Why going to Unreal Engine is the best step for 343 and Halo
343 is moving away from the internal Slipspace game engine to Unreal Engine
Changes to the technology within 343 came after layoffs at Microsoft and a tightening up of 343's internal divisions.
Unreal Engine has made incredible strides in support and features in the last 2 full stage updates of the game engine.
While I initially began posting about the change for 343's upcoming Halo titles, switching to Unreal Engine in September and October of 2022. In tweets and in our Patreon discord.
@seanmcdubs on twitter was the one who originally started discussing it openly in videos and his info confirmed my own. While the initial leaks for the last year were confusing especially due to Halo Infinite's future plans, the story has become more clear.
The confirmation and story really started to finally get traction at the end of January, With 343 laying off a number of their staff, and prior to that some Slipspace engineers leaving, the plans for the Halo franchise to move forward were all but assured.
The question remains, why is the Unreal Engine a better choice for 343 moving forward?
First, like most custom engines, Slipspace was created at a time when specific requirements, desires, and future hopes held by a game's developers could not always be met by an off-the-shelf game creation engine.
Slipspace had to handle Halo gameplay, its unique physics and environments and a custom engine created from the ground up fit the requirements better than other options.
Games and gamers' expectations of features have changed. More games play like the original Halo than ever before. From open-world shooters to more large hub-based PVP and PVEPVP group matches, Slipstream's developers had to keep an engine updated, its tech changing for new hardware, and the expectations of their developers all in alignment.
Lastly, switching engines mid-project is a nightmare switching between projects is incredibly difficult, so why are some companies making that decision, but more importantly 343?
Decades have passed since the original decision was made and Unreal Engine, in particular, has seen incredible growth, not only in its handling of customer requirements but also in Epic's contracting and continued technical advancement in supporting the creation of games of all types.
While rumors started more than 2 years ago that some developers within 343 had been impressed by Unreal Engine and with the last couple of updates it seemed to be spreading. Coincidentally, 343 isn't the only company looking at using one of the major engines for creating titles. More on that at a later time.
Here are just a few of the reasons why making this change made sense in the current gaming market.
Support from a massive company(Epic) with the focus being on the engine itself.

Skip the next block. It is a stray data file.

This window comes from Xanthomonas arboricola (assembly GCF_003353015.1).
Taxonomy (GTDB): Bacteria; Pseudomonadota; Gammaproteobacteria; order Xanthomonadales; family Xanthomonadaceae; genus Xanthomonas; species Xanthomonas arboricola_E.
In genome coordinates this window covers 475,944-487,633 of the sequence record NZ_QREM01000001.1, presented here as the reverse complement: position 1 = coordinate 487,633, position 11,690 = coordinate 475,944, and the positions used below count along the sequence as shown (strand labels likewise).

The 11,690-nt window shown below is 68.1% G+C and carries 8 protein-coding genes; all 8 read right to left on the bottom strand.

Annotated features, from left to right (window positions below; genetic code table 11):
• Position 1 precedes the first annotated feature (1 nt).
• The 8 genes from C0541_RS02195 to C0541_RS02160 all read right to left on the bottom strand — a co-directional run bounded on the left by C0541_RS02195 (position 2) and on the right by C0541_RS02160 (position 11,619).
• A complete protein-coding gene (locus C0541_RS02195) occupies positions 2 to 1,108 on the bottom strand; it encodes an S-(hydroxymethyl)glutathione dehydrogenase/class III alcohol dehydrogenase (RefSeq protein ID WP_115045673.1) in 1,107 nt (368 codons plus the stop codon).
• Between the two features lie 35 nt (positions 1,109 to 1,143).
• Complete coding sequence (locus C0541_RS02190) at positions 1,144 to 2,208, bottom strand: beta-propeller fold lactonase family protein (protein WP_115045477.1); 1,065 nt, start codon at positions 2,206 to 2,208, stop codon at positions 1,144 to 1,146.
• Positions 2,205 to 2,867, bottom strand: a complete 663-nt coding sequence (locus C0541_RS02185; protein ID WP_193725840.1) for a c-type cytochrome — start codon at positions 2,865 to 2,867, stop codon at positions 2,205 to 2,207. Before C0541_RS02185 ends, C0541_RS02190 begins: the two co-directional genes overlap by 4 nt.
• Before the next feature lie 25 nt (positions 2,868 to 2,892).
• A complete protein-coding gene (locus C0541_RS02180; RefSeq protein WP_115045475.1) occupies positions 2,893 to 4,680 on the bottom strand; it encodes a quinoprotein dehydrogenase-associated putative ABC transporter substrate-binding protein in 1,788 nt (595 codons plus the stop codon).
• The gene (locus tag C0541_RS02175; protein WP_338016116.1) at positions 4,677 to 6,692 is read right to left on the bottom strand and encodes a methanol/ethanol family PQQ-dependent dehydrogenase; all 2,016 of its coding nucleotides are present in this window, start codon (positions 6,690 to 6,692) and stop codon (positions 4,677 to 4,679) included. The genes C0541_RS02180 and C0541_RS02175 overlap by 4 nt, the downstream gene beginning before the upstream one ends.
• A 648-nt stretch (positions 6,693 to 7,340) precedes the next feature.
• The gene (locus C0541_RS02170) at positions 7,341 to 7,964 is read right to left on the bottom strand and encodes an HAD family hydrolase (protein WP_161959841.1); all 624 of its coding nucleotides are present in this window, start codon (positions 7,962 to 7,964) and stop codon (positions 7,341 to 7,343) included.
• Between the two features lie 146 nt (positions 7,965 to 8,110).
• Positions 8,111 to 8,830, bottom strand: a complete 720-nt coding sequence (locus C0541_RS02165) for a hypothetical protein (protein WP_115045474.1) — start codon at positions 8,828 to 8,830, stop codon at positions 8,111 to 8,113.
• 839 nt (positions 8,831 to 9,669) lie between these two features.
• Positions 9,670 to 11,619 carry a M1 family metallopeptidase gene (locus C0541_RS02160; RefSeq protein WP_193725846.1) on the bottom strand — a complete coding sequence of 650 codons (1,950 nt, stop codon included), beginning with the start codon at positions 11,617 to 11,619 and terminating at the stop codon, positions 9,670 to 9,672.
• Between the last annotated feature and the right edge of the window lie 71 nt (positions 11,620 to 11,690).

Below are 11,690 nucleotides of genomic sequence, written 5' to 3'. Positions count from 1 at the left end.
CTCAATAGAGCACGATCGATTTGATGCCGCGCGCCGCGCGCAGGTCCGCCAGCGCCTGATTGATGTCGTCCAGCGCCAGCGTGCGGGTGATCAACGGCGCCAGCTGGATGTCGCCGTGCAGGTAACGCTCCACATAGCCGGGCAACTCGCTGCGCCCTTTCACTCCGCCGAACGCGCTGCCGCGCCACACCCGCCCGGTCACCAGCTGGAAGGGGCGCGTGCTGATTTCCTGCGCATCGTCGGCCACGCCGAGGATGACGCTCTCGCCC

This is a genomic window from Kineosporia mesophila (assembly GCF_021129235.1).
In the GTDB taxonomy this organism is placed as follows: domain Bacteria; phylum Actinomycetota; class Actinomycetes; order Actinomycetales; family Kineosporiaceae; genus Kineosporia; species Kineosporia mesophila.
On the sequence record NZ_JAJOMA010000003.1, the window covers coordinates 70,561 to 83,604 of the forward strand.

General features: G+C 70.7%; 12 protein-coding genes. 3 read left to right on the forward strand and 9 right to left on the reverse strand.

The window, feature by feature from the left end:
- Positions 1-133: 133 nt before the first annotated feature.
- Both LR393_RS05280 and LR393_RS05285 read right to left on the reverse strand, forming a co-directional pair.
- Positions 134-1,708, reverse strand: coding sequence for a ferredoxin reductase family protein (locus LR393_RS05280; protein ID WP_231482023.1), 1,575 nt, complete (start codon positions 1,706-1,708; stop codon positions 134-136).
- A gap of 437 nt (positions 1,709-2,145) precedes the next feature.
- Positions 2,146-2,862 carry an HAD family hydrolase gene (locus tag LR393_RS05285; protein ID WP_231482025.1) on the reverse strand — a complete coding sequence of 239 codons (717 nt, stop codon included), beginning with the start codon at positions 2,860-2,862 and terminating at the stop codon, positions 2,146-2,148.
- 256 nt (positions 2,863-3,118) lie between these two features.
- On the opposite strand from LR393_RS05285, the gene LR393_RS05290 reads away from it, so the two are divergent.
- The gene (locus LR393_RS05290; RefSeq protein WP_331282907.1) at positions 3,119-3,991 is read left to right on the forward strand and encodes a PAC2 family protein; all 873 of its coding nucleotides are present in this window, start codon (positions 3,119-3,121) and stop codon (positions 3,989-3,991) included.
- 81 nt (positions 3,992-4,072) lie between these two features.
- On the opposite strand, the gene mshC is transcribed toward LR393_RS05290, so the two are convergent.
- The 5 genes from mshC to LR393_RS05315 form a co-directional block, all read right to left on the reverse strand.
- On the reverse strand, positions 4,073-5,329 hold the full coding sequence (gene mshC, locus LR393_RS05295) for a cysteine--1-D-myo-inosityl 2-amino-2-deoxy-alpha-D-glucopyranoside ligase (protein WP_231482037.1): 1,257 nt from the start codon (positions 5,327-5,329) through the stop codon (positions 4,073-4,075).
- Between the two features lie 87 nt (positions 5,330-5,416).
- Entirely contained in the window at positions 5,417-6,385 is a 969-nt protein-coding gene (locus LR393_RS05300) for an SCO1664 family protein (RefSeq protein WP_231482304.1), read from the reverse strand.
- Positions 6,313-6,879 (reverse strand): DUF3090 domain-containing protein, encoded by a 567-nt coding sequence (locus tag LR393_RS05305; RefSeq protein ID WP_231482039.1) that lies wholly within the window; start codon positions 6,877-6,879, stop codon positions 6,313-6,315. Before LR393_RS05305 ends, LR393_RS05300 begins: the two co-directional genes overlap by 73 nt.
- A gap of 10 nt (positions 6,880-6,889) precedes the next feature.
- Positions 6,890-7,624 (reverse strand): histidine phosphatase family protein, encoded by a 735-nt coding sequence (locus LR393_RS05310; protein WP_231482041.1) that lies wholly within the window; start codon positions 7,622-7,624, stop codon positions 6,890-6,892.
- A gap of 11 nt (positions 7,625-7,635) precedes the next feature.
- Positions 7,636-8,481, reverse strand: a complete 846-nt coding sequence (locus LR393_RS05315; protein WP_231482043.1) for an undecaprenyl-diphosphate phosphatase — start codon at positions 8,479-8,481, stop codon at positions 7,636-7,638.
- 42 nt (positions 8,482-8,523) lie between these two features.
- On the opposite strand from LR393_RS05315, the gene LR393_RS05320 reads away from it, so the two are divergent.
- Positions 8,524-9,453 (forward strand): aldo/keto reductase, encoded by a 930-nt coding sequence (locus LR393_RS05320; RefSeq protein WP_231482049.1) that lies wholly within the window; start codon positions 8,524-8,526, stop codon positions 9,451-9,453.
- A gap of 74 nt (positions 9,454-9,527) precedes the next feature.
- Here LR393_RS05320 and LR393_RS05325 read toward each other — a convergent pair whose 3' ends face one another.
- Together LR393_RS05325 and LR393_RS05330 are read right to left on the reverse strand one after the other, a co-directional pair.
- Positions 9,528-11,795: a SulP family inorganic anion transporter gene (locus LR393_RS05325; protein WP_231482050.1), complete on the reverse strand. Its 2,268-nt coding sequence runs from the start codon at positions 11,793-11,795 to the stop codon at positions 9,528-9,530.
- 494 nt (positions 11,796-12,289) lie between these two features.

A much larger user base for community support. I.E. real users using the engine for years who have had the same problems, encountered the same issues, and have experience with the idiosyncracies of the editor.
Internal requirements to have a full engine creation development team are massive. Though custom made engines also have a number of positives t them as well. We see this demonstrated by companies like Insomniac and Spiderman.
Unreal Engine's continued support of any developer adjustments that a company wants to make. Even their Blueprint system, a system that helps save time by offering a huge number of built-in actions and commands that are somewhat common, allows for editing in normal programming code and doesn't lock off developers from doing what they want with any blueprint.
New staff is always difficult and hiring a new developer unaware of your games engine requires intensive training, far more so than one of the most well-known game creation engines available.
Plugin support for other facets of a game like audio is built into Unreal Engine. Custom engines require custom support, plugin syncing as well as continued developer time that is now pushed onto Epic and their Unreal Engine staff.
Now all games will look the same right?
Unreal Engine has its detractors, including myself and others who don't want all games to have the same strengths and weaknesses due to identical underlying technology. Nevertheless, I feel like this is an old complaint and doesn't reflect the engine anymore. Unreal Engine has thousands of titles already published with many different looks, gameplay aspects, elements of experimental tech, with plugins for literally hundreds of newer experimental features. Flexibility and group-sourced plugin support means that new tech can be integrated by EPIC with no requirement from any other company in adding it.
While there are a number of reasons creatively and business-focused that point to weaknesses if all game makers use the same engine, the industry isn't close to that point yet.
Lastly, while 343 is moving to Unreal Engine, it doesn't mean they can't do a different engine for different titles. We have seen that demonstrated with companies such as Ubisoft, EA and others.
While this will take years to see results, the ex-staff and some current folks still working, see these switches as a positive step forward.
Time will tell. Follow me on @jeremypenter on twitter or on the ACG youtube channel. If you like gaming podcasts we do our Friday "The Best Gaming Podcast" that posts to all podcast platforms.